Agnes Wong is completing her PhD under the supervision of Dr Simon Murray at the University of Melbourne. Agnes’ current research will increase our understanding of how a specific protein called BDNF exerts its influence on myelination in the brain and spinal cord .
Agnes is proving to be a promising future leader in MS research with an outstanding academic record and skilled in a range of techniques in molecular and cellular biology, biochemistry, as well as mouse genetics. Dr Murray says, “Agnes is extremely thorough in her work, displays a strong work ethic and is without doubt dedicated to her research”.
Agnes has organised several laboratory visits and presentations to dovetail the 2010 Annual Meting of the Society of Neuroscience (SfN) to assess possibilities for an international post-doctoral position. SfN in San Diego (USA) will be Agnes’ first overseas trip to present at a scientific conference. SfN is the largest international neuroscience meeting and as such provides the best opportunity to hear the most recent advances in the myelin field, present and discuss her research and build international connections and collaborations which could broaden her current research.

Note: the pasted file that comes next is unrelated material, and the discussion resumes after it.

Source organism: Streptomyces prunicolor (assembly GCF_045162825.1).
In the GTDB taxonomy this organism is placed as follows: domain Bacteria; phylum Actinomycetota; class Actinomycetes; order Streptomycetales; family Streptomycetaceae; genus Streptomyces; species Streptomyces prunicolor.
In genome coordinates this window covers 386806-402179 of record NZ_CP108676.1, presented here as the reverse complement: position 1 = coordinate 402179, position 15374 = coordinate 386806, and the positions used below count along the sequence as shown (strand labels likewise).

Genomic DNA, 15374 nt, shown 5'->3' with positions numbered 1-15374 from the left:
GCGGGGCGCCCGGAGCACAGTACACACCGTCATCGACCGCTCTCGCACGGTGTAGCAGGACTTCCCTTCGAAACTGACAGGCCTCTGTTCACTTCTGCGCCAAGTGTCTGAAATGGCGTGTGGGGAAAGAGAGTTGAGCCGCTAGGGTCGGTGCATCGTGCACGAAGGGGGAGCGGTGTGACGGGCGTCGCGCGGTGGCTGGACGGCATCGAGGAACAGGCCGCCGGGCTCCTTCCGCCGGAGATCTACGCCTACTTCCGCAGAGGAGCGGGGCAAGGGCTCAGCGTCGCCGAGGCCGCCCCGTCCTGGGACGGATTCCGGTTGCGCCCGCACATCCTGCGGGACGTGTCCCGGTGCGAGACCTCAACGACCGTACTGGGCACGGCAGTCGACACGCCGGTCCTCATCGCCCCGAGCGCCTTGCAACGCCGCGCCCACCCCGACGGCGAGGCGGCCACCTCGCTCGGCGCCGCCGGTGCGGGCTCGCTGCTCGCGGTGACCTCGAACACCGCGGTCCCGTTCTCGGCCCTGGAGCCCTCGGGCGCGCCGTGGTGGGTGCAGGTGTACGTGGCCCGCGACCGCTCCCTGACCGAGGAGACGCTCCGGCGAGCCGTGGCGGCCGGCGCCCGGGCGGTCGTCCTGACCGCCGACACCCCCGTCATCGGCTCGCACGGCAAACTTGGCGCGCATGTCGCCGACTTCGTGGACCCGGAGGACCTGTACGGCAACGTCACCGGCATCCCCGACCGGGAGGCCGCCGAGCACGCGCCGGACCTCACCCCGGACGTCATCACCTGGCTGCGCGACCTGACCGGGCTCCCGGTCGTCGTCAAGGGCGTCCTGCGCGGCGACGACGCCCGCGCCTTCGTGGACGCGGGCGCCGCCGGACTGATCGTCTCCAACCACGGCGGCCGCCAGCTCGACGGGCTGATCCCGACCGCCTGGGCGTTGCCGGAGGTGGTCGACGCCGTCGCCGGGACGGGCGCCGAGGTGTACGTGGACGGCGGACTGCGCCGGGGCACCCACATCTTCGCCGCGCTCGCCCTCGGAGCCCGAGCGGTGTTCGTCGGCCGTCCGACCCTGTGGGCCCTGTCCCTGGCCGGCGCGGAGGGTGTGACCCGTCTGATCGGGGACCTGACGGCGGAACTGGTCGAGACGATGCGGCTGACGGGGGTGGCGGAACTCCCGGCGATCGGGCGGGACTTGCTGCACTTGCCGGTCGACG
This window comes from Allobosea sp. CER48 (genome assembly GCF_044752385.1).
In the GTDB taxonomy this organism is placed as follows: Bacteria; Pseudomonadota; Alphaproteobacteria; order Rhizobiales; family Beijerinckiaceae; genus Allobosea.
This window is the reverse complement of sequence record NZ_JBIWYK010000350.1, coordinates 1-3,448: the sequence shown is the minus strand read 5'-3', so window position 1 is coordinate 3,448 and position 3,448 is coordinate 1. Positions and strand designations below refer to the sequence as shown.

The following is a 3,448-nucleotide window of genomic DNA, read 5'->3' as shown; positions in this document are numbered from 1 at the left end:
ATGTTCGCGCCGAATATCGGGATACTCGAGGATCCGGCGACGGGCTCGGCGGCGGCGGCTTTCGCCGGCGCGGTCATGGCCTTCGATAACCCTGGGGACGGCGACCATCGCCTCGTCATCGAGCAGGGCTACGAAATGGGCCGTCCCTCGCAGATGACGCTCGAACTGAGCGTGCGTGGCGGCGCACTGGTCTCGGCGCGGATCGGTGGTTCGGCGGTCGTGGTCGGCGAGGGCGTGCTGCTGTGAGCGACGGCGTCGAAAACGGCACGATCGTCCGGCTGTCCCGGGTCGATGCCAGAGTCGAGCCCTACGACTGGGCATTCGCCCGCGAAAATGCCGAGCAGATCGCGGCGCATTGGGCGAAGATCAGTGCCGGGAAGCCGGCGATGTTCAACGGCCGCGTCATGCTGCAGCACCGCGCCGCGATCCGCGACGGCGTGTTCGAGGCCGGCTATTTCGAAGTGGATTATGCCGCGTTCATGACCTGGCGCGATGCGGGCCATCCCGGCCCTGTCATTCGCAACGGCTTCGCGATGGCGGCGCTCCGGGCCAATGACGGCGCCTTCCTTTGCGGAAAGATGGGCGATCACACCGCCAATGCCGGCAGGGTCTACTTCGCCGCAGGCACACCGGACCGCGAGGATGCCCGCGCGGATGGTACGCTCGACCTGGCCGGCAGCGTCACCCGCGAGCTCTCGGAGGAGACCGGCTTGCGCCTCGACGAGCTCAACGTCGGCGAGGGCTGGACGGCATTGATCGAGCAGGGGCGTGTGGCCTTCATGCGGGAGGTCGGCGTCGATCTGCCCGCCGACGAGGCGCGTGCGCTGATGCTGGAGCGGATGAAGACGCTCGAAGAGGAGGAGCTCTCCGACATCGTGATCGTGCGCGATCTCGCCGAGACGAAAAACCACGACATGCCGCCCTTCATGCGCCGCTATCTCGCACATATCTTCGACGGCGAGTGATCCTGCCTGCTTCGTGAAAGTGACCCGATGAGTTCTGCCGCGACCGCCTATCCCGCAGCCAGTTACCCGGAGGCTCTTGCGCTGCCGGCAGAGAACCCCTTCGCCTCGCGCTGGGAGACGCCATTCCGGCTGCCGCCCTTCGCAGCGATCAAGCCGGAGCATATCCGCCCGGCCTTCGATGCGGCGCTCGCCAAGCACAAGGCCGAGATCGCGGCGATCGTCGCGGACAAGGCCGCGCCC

Agnes has also organised several laboratory visits, with the intention of meeting with and presenting her data to leaders in the myelin field. These visits include Prof Wendy Macklin and her team at the University of Colorado and Prof James Salzer and his team at New York University.
These visits represent a unique opportunity for Agnes to discuss her current work, scope opportunities for collaborative interaction and establish new personal networks with leaders in the myelin field.
Dr Murray highlights, 'Obtaining this funding will be pivotal to take her to the next stage of her scientific career. It will not only provide Agnes with great insight into the international context of myelin research, but also allow her to experience first hand the breadth and depth of myelin research that is being undertaken overseas.'
Agnes also commented, 'Professor Salzer is well known in studying the nodal structure and he has guided me to proper examination of the nodes in my mice. Another aspect of my project is oligodendrocyte differentiation. Professor Macklin is an expert in this area and she has provided some feedback on my current work. Their feedback has added remarkable value to the quality of my thesis.'
'To me, this overseas trip has been incredibly valuable. I sincerely thank Multiple Sclerosis Research Australia for their generous support of this trip. Their help has extended beyond the sciences and I feel privileged to have support from an organisation which cares about postgraduate student career and personal development,' she added.
Updated: 30 June 2012
Updated: 01 January, 2011